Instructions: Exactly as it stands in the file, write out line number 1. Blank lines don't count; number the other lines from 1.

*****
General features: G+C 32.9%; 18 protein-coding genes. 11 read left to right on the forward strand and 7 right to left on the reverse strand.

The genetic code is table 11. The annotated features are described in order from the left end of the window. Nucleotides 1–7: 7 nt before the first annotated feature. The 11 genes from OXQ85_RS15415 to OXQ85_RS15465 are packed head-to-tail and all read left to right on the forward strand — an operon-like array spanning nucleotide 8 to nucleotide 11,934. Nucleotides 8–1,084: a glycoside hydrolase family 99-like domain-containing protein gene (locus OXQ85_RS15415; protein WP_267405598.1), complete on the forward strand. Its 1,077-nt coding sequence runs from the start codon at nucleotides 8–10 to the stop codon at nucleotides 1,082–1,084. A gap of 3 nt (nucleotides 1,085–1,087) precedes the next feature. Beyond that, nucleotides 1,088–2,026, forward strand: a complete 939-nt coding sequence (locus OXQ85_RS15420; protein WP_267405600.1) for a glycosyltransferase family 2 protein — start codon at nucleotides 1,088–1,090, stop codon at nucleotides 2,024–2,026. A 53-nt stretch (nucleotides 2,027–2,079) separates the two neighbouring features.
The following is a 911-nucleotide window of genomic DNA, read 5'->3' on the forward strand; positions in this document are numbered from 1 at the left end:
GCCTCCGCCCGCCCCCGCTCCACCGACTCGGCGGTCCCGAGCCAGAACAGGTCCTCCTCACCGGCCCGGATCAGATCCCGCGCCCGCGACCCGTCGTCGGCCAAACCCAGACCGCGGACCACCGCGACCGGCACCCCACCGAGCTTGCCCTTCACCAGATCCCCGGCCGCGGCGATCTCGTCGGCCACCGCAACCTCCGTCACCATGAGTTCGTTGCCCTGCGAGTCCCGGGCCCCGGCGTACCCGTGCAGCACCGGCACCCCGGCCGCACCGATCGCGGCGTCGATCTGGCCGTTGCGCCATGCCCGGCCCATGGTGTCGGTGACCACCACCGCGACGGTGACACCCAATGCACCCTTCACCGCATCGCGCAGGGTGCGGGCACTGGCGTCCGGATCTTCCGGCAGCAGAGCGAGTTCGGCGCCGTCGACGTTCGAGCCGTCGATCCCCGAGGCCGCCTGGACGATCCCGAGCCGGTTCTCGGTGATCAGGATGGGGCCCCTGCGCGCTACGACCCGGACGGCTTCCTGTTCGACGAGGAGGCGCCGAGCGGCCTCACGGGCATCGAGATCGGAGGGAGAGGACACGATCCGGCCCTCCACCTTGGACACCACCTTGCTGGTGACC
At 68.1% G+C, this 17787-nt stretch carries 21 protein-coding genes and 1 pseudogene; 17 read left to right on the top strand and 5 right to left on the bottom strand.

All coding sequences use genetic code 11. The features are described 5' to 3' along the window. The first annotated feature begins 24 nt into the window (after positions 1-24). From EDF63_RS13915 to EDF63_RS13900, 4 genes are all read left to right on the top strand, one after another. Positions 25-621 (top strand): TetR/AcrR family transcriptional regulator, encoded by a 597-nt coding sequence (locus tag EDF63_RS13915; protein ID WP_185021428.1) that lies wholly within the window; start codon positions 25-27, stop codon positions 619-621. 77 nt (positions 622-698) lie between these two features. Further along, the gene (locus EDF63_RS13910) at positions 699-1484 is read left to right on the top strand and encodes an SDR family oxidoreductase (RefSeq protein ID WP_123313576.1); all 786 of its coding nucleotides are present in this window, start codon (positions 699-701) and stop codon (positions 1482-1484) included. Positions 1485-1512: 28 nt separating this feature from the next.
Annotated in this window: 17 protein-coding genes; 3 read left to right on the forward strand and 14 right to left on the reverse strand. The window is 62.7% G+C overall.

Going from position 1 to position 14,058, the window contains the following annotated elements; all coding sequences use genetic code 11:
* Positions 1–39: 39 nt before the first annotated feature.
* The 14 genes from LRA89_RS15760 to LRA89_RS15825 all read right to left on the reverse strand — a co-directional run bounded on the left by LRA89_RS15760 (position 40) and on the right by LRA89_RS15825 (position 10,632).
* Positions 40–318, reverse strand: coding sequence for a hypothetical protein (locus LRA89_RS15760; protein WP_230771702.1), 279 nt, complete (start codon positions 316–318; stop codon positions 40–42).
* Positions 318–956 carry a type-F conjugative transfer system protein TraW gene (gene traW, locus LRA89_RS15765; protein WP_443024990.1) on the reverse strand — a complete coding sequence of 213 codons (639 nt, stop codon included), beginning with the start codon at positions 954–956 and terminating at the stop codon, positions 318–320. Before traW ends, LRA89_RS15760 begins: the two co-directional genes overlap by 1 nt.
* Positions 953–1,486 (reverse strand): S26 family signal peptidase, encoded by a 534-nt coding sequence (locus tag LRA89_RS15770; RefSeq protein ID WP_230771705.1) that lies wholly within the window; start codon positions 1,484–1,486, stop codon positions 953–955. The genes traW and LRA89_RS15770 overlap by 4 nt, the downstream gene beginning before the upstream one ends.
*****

General features: G+C 32.9%; 18 protein-coding genes. 11 read left to right on the forward strand and 7 right to left on the reverse strand.